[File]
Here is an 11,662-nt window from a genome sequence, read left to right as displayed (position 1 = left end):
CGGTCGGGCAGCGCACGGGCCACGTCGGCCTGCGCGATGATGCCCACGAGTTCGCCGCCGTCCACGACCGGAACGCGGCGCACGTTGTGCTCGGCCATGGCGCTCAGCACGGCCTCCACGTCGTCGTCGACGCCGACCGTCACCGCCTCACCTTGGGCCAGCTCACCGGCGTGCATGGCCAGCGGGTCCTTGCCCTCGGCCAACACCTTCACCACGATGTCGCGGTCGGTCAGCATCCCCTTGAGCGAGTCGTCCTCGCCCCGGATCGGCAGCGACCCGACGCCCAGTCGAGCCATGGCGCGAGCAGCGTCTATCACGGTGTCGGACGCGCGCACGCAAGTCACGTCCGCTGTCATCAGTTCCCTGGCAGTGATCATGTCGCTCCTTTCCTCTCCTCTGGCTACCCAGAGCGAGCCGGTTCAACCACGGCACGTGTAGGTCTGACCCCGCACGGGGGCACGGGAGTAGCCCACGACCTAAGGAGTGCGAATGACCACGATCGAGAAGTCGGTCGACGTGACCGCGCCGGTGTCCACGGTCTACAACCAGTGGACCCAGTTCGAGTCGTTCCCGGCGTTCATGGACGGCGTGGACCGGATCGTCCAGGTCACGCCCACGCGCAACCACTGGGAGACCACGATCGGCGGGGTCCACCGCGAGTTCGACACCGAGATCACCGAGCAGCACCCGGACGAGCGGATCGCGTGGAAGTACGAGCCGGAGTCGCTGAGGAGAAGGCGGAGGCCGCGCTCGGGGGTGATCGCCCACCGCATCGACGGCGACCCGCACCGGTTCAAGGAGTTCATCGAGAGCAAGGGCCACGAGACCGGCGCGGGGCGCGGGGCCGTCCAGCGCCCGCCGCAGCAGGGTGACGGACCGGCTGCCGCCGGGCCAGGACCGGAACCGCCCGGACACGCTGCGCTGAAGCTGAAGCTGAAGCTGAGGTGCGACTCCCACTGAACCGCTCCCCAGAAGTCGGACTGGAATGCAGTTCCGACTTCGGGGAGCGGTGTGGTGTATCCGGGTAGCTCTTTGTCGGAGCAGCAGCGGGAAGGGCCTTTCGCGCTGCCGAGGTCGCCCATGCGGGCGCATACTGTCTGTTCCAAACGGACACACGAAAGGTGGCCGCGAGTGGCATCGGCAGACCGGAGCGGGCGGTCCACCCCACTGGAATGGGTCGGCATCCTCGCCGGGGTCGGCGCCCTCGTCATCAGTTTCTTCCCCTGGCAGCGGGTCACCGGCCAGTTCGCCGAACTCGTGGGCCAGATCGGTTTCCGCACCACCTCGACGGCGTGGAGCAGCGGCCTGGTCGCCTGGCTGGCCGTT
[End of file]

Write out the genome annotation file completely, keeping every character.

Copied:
Here is an 11,662-nt window from a genome sequence, read left to right as displayed (position 1 = left end):
CGGTCGGGCAGCGCACGGGCCACGTCGGCCTGCGCGATGATGCCCACGAGTTCGCCGCCGTCCACGACCGGAACGCGGCGCACGTTGTGCTCGGCCATGGCGCTCAGCACGGCCTCCACGTCGTCGTCGACGCCGACCGTCACCGCCTCACCTTGGGCCAGCTCACCGGCGTGCATGGCCAGCGGGTCCTTGCCCTCGGCCAACACCTTCACCACGATGTCGCGGTCGGTCAGCATCCCCTTGAGCGAGTCGTCCTCGCCCCGGATCGGCAGCGACCCGACGCCCAGTCGAGCCATGGCGCGAGCAGCGTCTATCACGGTGTCGGACGCGCGCACGCAAGTCACGTCCGCTGTCATCAGTTCCCTGGCAGTGATCATGTCGCTCCTTTCCTCTCCTCTGGCTACCCAGAGCGAGCCGGTTCAACCACGGCACGTGTAGGTCTGACCCCGCACGGGGGCACGGGAGTAGCCCACGACCTAAGGAGTGCGAATGACCACGATCGAGAAGTCGGTCGACGTGACCGCGCCGGTGTCCACGGTCTACAACCAGTGGACCCAGTTCGAGTCGTTCCCGGCGTTCATGGACGGCGTGGACCGGATCGTCCAGGTCACGCCCACGCGCAACCACTGGGAGACCACGATCGGCGGGGTCCACCGCGAGTTCGACACCGAGATCACCGAGCAGCACCCGGACGAGCGGATCGCGTGGAAGTACGAGCCGGAGTCGCTGAGGAGAAGGCGGAGGCCGCGCTCGGGGGTGATCGCCCACCGCATCGACGGCGACCCGCACCGGTTCAAGGAGTTCATCGAGAGCAAGGGCCACGAGACCGGCGCGGGGCGCGGGGCCGTCCAGCGCCCGCCGCAGCAGGGTGACGGACCGGCTGCCGCCGGGCCAGGACCGGAACCGCCCGGACACGCTGCGCTGAAGCTGAAGCTGAAGCTGAGGTGCGACTCCCACTGAACCGCTCCCCAGAAGTCGGACTGGAATGCAGTTCCGACTTCGGGGAGCGGTGTGGTGTATCCGGGTAGCTCTTTGTCGGAGCAGCAGCGGGAAGGGCCTTTCGCGCTGCCGAGGTCGCCCATGCGGGCGCATACTGTCTGTTCCAAACGGACACACGAAAGGTGGCCGCGAGTGGCATCGGCAGACCGGAGCGGGCGGTCCACCCCACTGGAATGGGTCGGCATCCTCGCCGGGGTCGGCGCCCTCGTCATCAGTTTCTTCCCCTGGCAGCGGGTCACCGGCCAGTTCGCCGAACTCGTGGGCCAGATCGGTTTCCGCACCACCTCGACGGCGTGGAGCAGCGGCCTGGTCGCCTGGCTGGCCGTT